Correction and Discipline

Proverbs 12
To learn, you must love discipline; it is stupid to hate correction.

The LORD approves of those who are good, but he condemns those who plan wickedness.
Wickedness never brings stability; only the godly have deep roots.
A worthy wife is her husband’s joy and crown; a shameful wife saps his strength.
The plans of the godly are just; the advice of the wicked is treacherous.
The words of the wicked are like a murderous ambush, but the words of the godly save lives.
The wicked perish and are gone, but the children of the godly stand firm.
Everyone admires a person with good sense, but a warped mind is despised.
It is better to be a nobody with a servant than to be self-important but have no food.
The godly are concerned for the welfare of their animals, but even the kindness of the wicked is cruel.
Hard work means prosperity; only fools idle away their time.
Thieves are jealous of each other’s loot, while the godly bear their own fruit.
The wicked are trapped by their own words, but the godly escape such trouble.
People can get many good things by the words they say; the work of their hands also gives them many benefits. 
Fools think they need no advice, but the wise listen to others.
A fool is quick-tempered, but a wise person stays calm when insulted.
An honest witness tells the truth; a false witness tells lies.
Some people make cutting remarks, but the words of the wise bring healing.
Truth stands the test of time; lies are soon exposed.
Deceit fills hearts that are plotting evil; joy fills hearts that are planning peace!
No real harm befalls the godly, but the wicked have their fill of trouble.
The LORD hates those who don’t keep their word, but he delights in those who do.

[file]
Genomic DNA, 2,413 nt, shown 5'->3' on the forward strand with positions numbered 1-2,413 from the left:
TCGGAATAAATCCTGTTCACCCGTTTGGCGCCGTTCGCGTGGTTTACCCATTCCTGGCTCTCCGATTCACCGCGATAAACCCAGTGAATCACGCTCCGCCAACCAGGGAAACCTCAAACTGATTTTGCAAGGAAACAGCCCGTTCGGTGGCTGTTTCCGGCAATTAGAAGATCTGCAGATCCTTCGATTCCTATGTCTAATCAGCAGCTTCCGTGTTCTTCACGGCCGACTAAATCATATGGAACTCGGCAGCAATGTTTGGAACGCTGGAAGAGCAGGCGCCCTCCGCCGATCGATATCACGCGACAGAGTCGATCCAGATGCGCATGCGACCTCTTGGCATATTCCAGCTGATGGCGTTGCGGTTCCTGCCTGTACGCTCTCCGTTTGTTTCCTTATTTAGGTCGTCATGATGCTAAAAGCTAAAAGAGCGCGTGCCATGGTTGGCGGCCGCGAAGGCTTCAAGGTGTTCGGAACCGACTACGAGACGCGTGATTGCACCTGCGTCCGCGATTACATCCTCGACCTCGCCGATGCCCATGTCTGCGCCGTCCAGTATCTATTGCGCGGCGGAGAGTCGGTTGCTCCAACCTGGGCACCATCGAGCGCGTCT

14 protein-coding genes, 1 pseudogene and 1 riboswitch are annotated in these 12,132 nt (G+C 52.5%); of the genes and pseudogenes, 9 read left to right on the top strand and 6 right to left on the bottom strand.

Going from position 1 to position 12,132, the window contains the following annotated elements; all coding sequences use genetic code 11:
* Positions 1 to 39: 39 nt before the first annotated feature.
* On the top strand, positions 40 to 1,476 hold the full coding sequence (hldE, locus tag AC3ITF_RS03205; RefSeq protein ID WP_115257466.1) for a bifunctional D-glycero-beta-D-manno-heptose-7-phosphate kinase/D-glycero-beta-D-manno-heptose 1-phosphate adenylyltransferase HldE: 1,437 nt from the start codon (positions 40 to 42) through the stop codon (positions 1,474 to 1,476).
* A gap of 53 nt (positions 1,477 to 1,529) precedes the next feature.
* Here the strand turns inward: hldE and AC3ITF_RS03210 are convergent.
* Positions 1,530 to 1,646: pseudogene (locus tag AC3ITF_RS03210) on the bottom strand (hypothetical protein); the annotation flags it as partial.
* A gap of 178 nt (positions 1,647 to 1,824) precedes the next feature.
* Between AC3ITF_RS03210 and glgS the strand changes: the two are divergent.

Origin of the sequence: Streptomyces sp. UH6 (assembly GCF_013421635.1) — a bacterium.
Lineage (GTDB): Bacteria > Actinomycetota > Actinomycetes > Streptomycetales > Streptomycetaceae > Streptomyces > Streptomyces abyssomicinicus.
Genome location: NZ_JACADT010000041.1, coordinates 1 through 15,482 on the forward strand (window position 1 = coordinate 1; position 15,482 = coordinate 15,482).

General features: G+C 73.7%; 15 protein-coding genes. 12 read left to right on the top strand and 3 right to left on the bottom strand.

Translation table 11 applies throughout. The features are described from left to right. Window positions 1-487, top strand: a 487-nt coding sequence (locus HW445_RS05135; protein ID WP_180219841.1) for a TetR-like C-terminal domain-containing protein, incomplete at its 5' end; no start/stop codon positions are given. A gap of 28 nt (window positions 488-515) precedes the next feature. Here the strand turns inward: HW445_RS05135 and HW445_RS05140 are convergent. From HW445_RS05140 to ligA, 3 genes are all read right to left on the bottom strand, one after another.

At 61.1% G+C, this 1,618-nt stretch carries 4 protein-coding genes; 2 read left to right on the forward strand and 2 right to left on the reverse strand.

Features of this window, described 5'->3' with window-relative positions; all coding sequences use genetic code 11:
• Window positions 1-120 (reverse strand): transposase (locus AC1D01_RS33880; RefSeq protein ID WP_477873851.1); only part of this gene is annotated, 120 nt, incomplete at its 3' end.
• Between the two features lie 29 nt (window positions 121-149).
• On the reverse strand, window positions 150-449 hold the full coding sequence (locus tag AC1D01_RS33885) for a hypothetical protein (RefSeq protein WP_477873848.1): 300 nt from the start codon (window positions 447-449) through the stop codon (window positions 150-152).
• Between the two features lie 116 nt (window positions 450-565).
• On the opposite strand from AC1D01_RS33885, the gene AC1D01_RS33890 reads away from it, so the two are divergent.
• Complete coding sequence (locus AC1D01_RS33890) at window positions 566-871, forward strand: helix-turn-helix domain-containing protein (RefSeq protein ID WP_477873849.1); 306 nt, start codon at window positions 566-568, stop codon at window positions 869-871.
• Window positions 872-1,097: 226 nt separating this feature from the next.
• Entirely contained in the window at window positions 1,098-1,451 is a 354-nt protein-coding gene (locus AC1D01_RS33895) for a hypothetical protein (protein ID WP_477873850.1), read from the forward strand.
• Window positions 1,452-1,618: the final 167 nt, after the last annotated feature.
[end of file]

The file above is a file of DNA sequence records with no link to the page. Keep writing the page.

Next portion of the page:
Wise people don’t make a show of their knowledge, but fools broadcast their folly.
Work hard and become a leader; be lazy and become a slave. 
Worry weighs a person down; an encouraging word cheers a person up.
The godly give good advice to their friends; the wicked lead them astray.
Lazy people don’t even cook the game they catch, but the diligent make use of everything they find.
The way of the godly leads to life; their path does not lead to death.

To learn, you must love discipline; it is stupid to hate correction. (vs. 1)

When I was growing up, I took piano lessons. I would practice every day and then go to my lesson and play for my teacher. I found that even when I had been playing a song for months, she would still find corrections for me. There were other times I would play it as I felt it should be played…only to be corrected later. How I responded to her correction determined how well I was going to be able to play that song. When I ignored her, I continued to have trouble playing those pieces, because I didn’t apply her correction. However, when I took her lessons and applied them, I improved and was able to become a better player.

This isn’t a novel concept. If you’ve ever played sports or music…. Or tried to develop any skill, you’ve seen the importance of correction and discipline. But how often do we apply these principles to life? Because none of us are perfect, we need discipline and correction in life to help us walk with God and make wise decisions. God puts people in our lives to help us do just that. In order to accept and benefit from this truth, we need humility. Part of being wise is recognizing our limits and accepting correction in the knowledge that there is someone who knows more than we do and cares enough about us to share that truth with us. How willing are we to accept godly correction?

“The way of a fool seems right to him, but a wise man listens to advice.” (verse 15)

Do I recognize my need to listen to the advice of people who are older and more mature than I am, or am I so caught up in looking like I have it all together that I don’t listen to advice that can save me from a lot of struggle and heartache? This verse says that a wise man listens to advice. Sometimes I would rather look like I have it all together than ask for help and have people see that I’m not perfect or don’t know what I’m doing. But a huge part of being wise is recognizing your limits and asking for help.

Who do you go to for help? Do you look for advice from godly people who you know are going to point you in the right direction, or do you ask friends who are more concerned with pleasing you. Even more importantly, do you seek advice from God or man? Whose approval are you seeking? Would you rather be seen by God as a faithful follower or by your friends as someone who doesn’t usually mess up?

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